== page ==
This document describes best practices for designing and improving the user experience for a voice agent.
When you design a voice agent, the goal is to help users (end-users) achieve a task without escalating to a human agent. Users should feel like they are having a natural, interactive, and cooperative conversation with the voice agent.
Measure agent quality
To measure the quality of your agent's user experience, consider tracking the following metrics:
Misroute: how many callers ended up in the wrong place.
First call resolution: number of calls that are resolved on the first call or contact.
Average handling time: how long it takes to resolve the user's issue.
Customer satisfaction: how high your voice agent scores on a user survey.
Number of turns: how many exchanges it takes to accomplish the user's task.
User churn: how often users disengage from the conversation.
A conversation with a voice agent is generally organized in the following sequence:
User logs in or calls your contact center.
Voice agent: Hello, this is Travel Inc. How can I help you today?
|The voice agent starts the conversation with a welcome message.|
User: I want to book a plane ticket.
Voice agent: Ok, where do you want to go?
User: Guatemala on May 19th, 9PM.
Voice agent: Ok, we have booked you a ticket for Guatemala on May 19th, 9PM.
|The task is defined by the user, and the task is completed by the voice agent. The task may take several turns for the voice agent to collect all the necessary information.|
Voice agent: Is there anything else I can help you with?
Voice agent: Ok, thanks for chatting with me!
|User is ready to finish the conversation when their request is fulfilled.|
When designing your opening message to the user, think about how to get to the first topic as soon as possible. The welcome message should be short and straight to the point. Some suggestions include the following:
- Answer the call with phrases like "Hello."
- Identify the voice agent with phrases like "This is XYZ Company's voice agent/assistant."
- Show availability with phrases like "How can I help you today?"
Any extra information may frustrate users and cause them to escalate to a human agent. However, you may need to extend the welcome message for legal reasons, such as informing the user that the conversation may be recorded.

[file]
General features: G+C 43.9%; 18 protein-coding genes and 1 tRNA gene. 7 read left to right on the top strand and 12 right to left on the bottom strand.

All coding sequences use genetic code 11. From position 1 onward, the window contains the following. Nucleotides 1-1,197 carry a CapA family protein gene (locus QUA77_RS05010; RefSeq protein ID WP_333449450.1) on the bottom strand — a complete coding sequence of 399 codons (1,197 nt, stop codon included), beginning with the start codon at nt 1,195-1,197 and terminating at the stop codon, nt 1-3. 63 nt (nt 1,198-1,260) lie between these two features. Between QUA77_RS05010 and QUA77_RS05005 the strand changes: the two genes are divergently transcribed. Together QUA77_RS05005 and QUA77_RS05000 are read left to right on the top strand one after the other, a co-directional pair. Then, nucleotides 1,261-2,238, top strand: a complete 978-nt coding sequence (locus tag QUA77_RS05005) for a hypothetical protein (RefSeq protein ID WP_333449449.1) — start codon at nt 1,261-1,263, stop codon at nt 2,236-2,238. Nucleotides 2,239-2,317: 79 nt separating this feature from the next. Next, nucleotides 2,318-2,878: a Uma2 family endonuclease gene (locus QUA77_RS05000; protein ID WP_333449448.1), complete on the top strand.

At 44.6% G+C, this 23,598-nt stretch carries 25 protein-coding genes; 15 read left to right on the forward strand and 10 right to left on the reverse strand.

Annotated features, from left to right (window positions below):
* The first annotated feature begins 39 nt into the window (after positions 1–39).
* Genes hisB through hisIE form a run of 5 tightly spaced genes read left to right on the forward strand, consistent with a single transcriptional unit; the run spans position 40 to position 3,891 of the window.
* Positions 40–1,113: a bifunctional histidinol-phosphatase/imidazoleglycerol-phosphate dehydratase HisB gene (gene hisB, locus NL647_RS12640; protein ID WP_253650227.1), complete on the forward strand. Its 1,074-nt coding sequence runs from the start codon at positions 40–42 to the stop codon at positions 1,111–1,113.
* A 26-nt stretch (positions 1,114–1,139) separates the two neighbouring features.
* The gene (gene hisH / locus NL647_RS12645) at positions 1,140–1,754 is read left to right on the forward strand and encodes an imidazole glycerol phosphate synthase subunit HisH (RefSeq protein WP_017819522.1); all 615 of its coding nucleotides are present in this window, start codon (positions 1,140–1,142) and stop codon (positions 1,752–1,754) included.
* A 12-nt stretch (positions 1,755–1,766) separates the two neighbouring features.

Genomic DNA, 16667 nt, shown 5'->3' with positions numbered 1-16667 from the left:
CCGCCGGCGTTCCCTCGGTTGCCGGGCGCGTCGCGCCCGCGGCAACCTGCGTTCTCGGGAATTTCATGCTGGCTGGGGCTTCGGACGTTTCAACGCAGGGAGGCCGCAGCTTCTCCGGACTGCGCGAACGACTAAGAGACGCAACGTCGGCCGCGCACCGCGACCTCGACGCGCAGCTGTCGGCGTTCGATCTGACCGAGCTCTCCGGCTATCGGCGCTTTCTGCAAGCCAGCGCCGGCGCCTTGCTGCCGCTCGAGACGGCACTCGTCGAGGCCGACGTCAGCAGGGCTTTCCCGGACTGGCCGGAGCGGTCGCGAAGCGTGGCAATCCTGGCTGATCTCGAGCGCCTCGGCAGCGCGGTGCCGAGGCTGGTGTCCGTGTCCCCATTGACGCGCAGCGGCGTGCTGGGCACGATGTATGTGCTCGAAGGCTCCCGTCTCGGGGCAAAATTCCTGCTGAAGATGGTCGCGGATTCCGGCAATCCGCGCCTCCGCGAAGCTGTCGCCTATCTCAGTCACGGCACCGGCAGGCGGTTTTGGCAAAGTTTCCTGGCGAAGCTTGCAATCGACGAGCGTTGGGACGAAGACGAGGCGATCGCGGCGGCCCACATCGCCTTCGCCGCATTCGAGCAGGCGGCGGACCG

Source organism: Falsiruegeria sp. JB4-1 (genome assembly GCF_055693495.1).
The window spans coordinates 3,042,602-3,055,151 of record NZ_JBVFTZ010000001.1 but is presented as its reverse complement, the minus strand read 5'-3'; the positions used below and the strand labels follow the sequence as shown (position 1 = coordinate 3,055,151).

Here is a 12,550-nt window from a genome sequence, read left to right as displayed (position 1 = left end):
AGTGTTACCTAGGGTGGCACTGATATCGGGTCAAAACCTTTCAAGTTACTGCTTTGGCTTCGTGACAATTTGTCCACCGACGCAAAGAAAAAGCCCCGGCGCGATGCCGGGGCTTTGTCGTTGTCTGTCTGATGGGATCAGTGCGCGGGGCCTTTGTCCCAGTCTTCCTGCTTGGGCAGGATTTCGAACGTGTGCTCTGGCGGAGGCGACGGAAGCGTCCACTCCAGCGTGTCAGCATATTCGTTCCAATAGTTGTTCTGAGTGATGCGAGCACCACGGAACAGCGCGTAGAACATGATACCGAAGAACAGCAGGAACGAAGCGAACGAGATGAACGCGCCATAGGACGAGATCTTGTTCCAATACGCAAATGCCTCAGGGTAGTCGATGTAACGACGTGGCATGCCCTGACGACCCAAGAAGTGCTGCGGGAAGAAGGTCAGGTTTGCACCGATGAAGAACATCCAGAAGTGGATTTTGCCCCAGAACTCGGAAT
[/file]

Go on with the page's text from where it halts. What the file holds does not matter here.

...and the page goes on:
Avoid information that makes the conversation sound unnatural or unbalanced. For example:
|Do model the language you want your users to use. For example, if you want the user to explain things in one or two sentences, limit your voice agent to one or two sentences per turn.||Don't instruct users how to speak with phrases such as "in one or two sentences, tell me…" or "you can say things like…"|
|Do focus on the task the user wants to accomplish, and design error handling strategies in case the conversation fails.||Don't tell users what the voice agent can do with phrases like "I can help you solve complex issues."|
Conversation turn pairs
A typical conversation consists of turn pairs such as the following types of exchanges:
- question-answer, which is most common for a voice agent
Sometimes, a turn pair can include extra verbiage, such as an explanation about why we need to ask a question, background information related to the question we want to ask, or a reaction to the user's answer. For example, consider the following question-answer turn pair:
Voice Agent: This will cost you $10/day. (background information/explanation) Would you like to continue adding this perk? (question)
User: Yes. (answer)
Voice Agent: Awesome! (reaction)
Conversation repair is the practice of fixing misunderstandings, mishearings, and misarticulations to resume a conversation. Repairing a conversation can help build a user's trust by showing that the voice agent is listening to their request.
Some best practices include:
Be specific and use context the user already offered in previous turns. Avoid asking obvious and redundant questions such as "I didn't catch that," "I don't understand," or "I'm having trouble."